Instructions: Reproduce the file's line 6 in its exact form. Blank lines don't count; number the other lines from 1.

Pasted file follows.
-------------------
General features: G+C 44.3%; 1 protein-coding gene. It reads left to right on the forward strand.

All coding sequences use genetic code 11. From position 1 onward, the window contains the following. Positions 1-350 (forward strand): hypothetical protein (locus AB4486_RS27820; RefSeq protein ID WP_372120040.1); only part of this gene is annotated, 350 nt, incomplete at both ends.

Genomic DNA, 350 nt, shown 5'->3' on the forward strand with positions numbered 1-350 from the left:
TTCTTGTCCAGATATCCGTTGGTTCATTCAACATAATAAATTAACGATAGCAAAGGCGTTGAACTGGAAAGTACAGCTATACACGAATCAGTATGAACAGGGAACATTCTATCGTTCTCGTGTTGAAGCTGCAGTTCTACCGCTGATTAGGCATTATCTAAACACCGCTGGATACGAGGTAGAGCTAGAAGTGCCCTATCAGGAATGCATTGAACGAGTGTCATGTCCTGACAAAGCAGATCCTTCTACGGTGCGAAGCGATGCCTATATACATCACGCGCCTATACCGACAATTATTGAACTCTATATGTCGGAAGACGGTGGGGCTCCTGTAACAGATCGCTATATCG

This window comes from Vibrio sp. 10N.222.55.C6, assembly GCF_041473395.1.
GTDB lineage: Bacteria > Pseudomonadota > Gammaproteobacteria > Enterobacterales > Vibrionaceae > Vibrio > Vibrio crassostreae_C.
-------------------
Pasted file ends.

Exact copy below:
GTDB lineage: Bacteria > Pseudomonadota > Gammaproteobacteria > Enterobacterales > Vibrionaceae > Vibrio > Vibrio crassostreae_C.